Through April 3, 2016
FAU's Wimberly Library:
First Floor Lobby
Jaffe Center for Book Arts Lobby & JCBA's Book Arts Gallery
John Eric Broaddus was one of the most inventive and creative artists to approach the book form. He was a prominent figure in the New York City art scene in the 1970s and 1980s as a costume designer and performer but also, perhaps most importantly, as an artist creating books. Most of them were one-of-a-kind books made in an era long before the book form had even a suggestion of acceptance within the art world. Today we call this rich genre artists’ books, but when Broaddus was working in the form, he was forging new territory.
Broaddus (1943–1990) was a self-taught artist, so perhaps this forging of new territory comes out of that outsider status. He lived his art, wearing the costumes he made to iconic places like Studio 54 and Crisco Disco, as well as the annual Village Halloween Parade through the streets of New York. Eric, as his friends called him, was vibrant, outlandish, and was a central part of the artistic community that centered around Greenwich Village at the time. Eric’s inspired life was cut short by AIDS in 1990, a loss felt keenly even now, 25 years later. His legacy, however, lives on in the work he left behind, a muse in itself for artists (and the rest of us).
The books made by John Eric Broaddus are nothing short of genius. He was one of the first artists to work in the book form in terms of taking the book out of its traditional role of information vehicle and into the realm of art. He taught himself how to make books, often using strange materials like upson board and acrylic panels and, in one of his most famous pieces, powdered gelatin (Jell-O Book, 1973). His books typically exploded with color, and he cut into the pages of each to open windows for the viewer into past and future, shifting realms and vision as the pages unfold.
In 1990 Broaddus wrote a statement that speaks volumes
about his work and his approach to the book form: "In
particle physics 'Spin 1/2' is a term used to
describe the discovery that reality has to spin one way,
and back the other way in order to be fully experienced,
therefore a second look is always advisable."
What we know now is a second look is always advisable when it comes to the bookworks of John Eric Broaddus. He was a master at engaging us with a world that has the ability to shift and metamorphosize before our eyes with the turn of a page. His books train us to seek the thing we think is our goal. We approach, and just as soon as that goal is in reach, it’s gone. The goal in Eric’s books is rarely what we thought it to be at the start. Each book a universe unto itself.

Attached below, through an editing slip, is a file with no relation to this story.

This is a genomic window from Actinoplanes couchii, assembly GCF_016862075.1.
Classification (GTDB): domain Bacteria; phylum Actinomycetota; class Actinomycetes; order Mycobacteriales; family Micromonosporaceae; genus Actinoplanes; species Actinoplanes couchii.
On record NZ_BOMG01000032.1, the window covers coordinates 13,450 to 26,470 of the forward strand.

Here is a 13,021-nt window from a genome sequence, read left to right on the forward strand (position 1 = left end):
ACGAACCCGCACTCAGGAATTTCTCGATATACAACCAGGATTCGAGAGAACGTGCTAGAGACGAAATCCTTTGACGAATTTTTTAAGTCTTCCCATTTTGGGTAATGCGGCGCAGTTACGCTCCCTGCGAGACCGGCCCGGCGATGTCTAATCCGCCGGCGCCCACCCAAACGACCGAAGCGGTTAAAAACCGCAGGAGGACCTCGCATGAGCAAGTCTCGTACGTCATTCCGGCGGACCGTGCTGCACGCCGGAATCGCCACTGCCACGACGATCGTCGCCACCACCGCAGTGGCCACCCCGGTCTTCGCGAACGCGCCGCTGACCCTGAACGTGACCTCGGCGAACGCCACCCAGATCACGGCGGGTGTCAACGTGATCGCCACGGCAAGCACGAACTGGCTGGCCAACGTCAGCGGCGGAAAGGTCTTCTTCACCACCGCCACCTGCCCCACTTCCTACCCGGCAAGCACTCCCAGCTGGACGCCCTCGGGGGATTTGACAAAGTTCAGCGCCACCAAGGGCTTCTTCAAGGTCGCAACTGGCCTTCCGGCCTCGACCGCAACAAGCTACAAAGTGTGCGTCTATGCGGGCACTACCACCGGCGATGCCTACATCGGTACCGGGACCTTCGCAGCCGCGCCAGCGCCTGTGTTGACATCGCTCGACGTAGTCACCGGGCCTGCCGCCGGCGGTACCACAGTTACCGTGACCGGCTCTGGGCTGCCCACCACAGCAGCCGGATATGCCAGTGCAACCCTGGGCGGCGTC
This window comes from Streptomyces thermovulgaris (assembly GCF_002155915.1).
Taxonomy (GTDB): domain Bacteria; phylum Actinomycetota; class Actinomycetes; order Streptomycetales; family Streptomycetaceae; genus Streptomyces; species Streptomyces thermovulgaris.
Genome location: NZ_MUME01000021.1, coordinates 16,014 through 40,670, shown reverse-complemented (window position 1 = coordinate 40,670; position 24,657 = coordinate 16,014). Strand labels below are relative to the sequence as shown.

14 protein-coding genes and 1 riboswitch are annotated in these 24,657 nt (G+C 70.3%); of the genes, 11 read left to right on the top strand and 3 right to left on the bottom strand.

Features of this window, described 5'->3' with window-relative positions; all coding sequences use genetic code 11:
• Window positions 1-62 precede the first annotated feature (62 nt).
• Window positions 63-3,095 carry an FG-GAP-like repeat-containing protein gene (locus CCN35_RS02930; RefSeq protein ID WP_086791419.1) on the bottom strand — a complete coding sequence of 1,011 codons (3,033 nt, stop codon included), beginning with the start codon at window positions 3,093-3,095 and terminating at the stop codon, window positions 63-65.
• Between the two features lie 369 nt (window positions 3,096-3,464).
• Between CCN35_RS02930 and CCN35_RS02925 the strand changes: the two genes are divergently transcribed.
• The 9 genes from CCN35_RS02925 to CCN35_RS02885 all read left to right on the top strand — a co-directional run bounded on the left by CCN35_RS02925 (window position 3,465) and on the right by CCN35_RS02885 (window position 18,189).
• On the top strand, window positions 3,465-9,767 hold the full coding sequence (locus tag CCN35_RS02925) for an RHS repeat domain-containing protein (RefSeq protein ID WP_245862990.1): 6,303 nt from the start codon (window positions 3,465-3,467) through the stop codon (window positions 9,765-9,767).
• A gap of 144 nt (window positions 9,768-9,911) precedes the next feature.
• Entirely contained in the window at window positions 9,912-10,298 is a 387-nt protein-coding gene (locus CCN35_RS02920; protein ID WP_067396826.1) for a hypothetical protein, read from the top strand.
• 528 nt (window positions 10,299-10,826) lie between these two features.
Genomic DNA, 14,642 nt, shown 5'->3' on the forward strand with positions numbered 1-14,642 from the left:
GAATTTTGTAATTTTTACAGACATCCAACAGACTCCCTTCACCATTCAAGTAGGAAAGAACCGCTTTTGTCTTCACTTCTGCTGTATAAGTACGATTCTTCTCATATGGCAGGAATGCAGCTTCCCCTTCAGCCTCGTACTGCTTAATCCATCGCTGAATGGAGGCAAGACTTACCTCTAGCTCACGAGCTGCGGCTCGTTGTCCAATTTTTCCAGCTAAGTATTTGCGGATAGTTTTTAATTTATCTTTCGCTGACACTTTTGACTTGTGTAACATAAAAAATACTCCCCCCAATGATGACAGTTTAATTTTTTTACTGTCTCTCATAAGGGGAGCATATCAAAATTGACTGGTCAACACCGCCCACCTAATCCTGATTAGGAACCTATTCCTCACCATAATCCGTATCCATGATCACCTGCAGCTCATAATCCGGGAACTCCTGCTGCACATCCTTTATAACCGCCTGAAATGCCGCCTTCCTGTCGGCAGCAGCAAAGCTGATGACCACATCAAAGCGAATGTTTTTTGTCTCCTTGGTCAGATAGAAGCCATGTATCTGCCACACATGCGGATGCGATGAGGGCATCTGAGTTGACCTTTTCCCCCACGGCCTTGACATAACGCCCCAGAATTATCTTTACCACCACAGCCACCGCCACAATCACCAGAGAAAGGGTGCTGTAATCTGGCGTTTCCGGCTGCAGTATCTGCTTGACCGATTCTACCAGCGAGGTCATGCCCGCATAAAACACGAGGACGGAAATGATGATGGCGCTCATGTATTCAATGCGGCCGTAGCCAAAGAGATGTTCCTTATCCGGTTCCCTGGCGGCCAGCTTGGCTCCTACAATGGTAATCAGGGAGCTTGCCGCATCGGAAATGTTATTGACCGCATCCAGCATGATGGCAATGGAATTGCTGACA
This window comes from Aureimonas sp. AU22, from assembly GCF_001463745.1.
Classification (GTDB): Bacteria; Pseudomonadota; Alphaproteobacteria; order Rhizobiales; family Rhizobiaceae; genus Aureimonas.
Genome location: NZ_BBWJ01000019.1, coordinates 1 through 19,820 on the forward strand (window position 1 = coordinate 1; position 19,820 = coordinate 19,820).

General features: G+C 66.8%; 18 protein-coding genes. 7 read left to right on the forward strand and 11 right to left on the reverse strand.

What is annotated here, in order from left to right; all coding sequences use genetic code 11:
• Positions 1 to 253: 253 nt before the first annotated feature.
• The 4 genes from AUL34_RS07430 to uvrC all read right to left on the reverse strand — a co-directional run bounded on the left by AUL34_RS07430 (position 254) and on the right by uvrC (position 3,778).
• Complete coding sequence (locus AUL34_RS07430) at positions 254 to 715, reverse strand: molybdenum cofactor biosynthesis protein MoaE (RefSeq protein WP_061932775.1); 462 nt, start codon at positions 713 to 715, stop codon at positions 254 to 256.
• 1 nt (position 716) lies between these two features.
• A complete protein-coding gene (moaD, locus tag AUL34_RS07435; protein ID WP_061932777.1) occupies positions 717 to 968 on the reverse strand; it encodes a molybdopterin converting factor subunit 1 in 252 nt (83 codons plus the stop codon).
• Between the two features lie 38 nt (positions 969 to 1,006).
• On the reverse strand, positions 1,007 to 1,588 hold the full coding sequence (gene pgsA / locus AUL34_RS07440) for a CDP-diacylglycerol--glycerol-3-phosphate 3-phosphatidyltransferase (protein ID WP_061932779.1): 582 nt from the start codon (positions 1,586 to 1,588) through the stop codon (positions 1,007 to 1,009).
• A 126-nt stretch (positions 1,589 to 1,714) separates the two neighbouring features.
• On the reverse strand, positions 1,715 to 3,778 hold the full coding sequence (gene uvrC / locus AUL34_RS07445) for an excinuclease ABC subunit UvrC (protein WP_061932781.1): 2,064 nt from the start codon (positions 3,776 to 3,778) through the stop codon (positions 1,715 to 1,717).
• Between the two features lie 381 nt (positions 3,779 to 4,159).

A memorial service celebrating the life of John Eric Broaddus was held at Franklin Furnace in New York on February 28, 1991. He was honored by his friends and the artistic community in which he was so deeply immersed. The stories are wonderful. Audio courtesy Arthur Williams. Digitization by Florida Atlantic University Libraries' Recorded Sound Archive. Photographs courtesy Arthur Williams with new photography by Charles Pratt.
We thank Arthur J. Williams for his support of this
The First Floor Lobby and JCBA Lobby portion of this exhibition is accessible in the public areas of the Wimberly Library. Regular library hours are Monday to Thursday 7:40 AM to 2 AM, Friday 7:40 AM to 6 PM, Saturday 10:30 AM to 6 PM, and Sunday noon to 2 AM. The portion of the exhibition installed inside the Jaffe Center for Book Arts may be viewed Monday to Friday, 10 AM to 4 PM..
From I-95 or the Florida Turnpike, exit Glades Road, east. The FAU campus is located just east of I-95 on the north side of Glades Road. If you enter the campus at FAU's main entrance (the one furthest west on Glades Road... and the first one you get to approaching from I-95 or the turnpike), you will enter on West University Drive (formerly Broward Avenue). Continue straight on West University Drive to the traffic light at its intersection with Volusia Street. Turn right onto Volusia Street. You will see a parking garage on Volusia Street, and the Wimberly Library is the next building east of the parking garage..
Visitor parking is available in the library parking lot. The metered system accepts cash and credit cards at the rate of $1 per hour..
Early Spring 2013
Late Fall/Early Spring, 2010/2011